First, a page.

b.20 July 1910 d.13 March 1986
MRCS LRCP(1934) MB BChir Cantab(1935) MRCP(1937) FRCP(1968) DO Oxon(1943)
Bezly Thorne-Thorne was born in Woking, Surrey, the son of Richard Thorne-Thorne, a medical practitioner, and his wife Constance Houghton, daughter of a ship owner. His grandfather was Sir Richard Thorne KCB, a Fellow of the College [Munk’s Roll, Vol.IV, p.236]. Bezly was educated at Marlborough College and Caius College, Cambridge, and qualified in medicine at St Bartholomew’s Hospital. At Marlborough, Bezley Thorne-Thorne was lucky to be a pupil of A G Lowndes, one of the great biology masters of that time, who trained both scholars and fellows of the Royal Society. In the Easter holidays Bezly accompanied the biology class to the Marine Biological Stations at Plymouth, or Cumbrae, where they trawled for plankton and other specimens. Once, when he felt sick, Lowndes suggested he ate a raw clam as a ‘kill or cure’ remedy - with disastrous results.
At Cambridge, Bezly was a conventional, average undergraduate of his time - playing games, doing the required amount of work and enjoying May Week balls. He had a lot of good friends among medical students, was excellent company, and enjoyed comfortable living, but he did not belong to the Union, political clubs, or indulge in field sports. Yet underneath his easy going nature he had a strong will, which was useful in later life when he had to contend with awkward colleagues.
From 1940-45 Bezly served in the RAFVR as a medical specialist, with the rank of squadron leader, and spent two years in India. On return to civilian life he had to make a choice between London practice or a rather more secure life in the provinces. A consultant appointment at Brighton Eye Hospital (now the Sussex Eye Hospital) came vacant at the right time and he opted for the provinces - a decision he did not regret. As an ophthalmologist he had a strong medical bent and obtained his membership of the College. He examined for the College and for the Society of Apothecaries of London, and he brought his wide knowledge of medicine into the realm of ophthalmology in Brighton.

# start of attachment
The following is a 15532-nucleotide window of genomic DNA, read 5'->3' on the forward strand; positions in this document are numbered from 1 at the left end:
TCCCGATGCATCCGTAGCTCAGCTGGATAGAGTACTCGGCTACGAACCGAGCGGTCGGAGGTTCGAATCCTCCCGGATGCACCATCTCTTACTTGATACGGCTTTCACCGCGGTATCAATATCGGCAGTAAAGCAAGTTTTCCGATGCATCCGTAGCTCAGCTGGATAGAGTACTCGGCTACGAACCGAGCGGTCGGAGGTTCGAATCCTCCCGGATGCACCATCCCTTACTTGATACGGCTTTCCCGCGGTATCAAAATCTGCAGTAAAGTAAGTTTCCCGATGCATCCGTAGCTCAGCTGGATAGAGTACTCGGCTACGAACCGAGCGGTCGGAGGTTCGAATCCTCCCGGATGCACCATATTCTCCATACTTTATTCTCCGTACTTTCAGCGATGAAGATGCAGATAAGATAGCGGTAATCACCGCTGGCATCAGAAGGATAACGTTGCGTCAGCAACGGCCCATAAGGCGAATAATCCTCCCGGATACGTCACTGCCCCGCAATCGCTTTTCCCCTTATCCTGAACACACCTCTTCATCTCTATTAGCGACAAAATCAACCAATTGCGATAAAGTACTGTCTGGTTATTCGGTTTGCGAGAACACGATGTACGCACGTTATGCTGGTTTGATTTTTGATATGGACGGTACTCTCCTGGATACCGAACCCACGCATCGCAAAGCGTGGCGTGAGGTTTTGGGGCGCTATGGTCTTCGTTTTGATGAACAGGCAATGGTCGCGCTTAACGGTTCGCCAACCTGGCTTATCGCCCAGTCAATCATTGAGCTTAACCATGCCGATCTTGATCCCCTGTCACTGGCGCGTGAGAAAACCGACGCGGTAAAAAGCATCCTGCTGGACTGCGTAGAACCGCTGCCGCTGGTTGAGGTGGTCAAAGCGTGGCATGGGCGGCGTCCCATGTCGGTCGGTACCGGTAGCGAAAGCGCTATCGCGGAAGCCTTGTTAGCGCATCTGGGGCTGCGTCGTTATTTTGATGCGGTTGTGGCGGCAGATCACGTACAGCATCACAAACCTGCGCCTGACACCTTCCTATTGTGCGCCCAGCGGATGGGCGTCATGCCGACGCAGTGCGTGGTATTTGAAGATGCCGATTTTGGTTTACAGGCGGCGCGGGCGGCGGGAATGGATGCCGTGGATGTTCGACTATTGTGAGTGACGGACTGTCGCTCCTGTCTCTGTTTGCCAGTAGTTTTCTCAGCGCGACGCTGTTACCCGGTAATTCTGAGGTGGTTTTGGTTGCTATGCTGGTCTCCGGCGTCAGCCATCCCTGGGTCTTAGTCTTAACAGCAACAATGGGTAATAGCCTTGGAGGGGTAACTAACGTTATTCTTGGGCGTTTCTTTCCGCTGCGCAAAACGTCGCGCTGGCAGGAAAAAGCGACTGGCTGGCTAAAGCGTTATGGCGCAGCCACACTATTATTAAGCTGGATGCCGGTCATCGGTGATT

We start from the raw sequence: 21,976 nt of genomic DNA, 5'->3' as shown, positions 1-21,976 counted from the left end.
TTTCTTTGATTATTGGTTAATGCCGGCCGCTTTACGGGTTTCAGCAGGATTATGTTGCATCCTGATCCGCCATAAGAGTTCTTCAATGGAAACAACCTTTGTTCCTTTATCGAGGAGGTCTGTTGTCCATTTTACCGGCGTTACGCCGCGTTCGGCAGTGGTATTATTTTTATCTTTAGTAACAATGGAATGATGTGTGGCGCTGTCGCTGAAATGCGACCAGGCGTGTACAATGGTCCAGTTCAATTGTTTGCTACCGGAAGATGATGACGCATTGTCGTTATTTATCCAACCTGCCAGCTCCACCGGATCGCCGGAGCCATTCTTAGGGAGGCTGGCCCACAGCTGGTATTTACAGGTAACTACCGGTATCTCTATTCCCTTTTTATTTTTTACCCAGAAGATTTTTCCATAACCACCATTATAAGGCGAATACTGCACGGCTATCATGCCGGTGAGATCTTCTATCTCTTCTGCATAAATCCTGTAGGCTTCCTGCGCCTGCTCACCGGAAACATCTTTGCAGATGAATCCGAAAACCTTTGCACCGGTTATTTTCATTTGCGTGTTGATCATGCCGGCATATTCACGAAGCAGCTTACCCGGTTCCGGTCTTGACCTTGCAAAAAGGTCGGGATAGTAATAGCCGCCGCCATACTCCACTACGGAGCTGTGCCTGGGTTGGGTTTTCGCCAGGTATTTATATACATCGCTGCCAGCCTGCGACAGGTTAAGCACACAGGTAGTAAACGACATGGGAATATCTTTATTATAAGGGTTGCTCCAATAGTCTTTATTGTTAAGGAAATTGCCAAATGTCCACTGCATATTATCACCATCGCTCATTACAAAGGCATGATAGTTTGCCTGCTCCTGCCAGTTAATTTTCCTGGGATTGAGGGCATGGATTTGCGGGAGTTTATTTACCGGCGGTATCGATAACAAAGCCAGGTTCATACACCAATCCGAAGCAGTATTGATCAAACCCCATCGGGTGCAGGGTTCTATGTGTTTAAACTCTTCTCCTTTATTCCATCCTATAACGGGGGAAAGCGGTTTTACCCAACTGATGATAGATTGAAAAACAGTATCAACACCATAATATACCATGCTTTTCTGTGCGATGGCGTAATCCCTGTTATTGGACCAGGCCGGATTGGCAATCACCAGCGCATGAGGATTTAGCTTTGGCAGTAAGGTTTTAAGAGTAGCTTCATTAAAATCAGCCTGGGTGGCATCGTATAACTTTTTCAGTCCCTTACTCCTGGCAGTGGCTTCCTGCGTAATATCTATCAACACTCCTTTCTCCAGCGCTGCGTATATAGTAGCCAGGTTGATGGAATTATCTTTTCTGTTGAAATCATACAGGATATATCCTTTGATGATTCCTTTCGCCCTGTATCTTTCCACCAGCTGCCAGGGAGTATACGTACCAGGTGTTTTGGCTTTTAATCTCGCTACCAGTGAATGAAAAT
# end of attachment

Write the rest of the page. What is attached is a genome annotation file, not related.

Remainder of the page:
Clinically Bezly was very sound, but he had his own ideas about things and he stuck to them. He did not suffer fools and was sometimes irascible in the clinics, and in committee. He was a member of the Faculty of Ophthalmologists and of the Oxford Ophthalmic Congress, a specialist in ophthalmology to the DHSS, and ophthalmic surgeon to the East Sussex Association for the Blind. Particularly close to his heart was his work in connexion with St Dunstan’s at Brighton. A most sociable person, he regularly attended meetings of the Society of Apothecaries and of Bart’s Fountain Club, being master in 1976.
Although small in stature, he was never small in ambition or confidence; he knew precisely where he was going and never appeared to have trouble with his work or innumerable exams. He was an entirely unpretentious person, a caring man, generous and courteous, who epitomised all that is meant by that strangely misunderstood phrase - an English gentleman. He was a man of standards; of behaviour, judgement, and integrity. He saw things clearly, and was without prejudice. He was unfailingly kind, gentle and a marvellous listener. He was indeed a very special person and much loved. The 150 letters received by his widow after his death testify to the high regard in which he was held.
After retirement, he was at his happiest pottering about his garden and cultivating seeds in his greenhouse. He loved a good party and had a tremendous sense of humour; perpetrator of several practical jokes on his friends in his youth. He enjoyed sport; playing squash for the Jesters Club, and was good at both tennis and golf. Music also played a prominent part in his life; he was particularly fond of opera, and enjoyed both concerts and the theatre. His married life was singularly happy. His wife, Ierne, shared many of his activities and theirs was a most cultured and hospitable home. His wife and two daughters survived him.
L Thorne Thorne
[Brit.med.J., 1986,292,1284,1679; Photo]
(Volume VIII, page 507)
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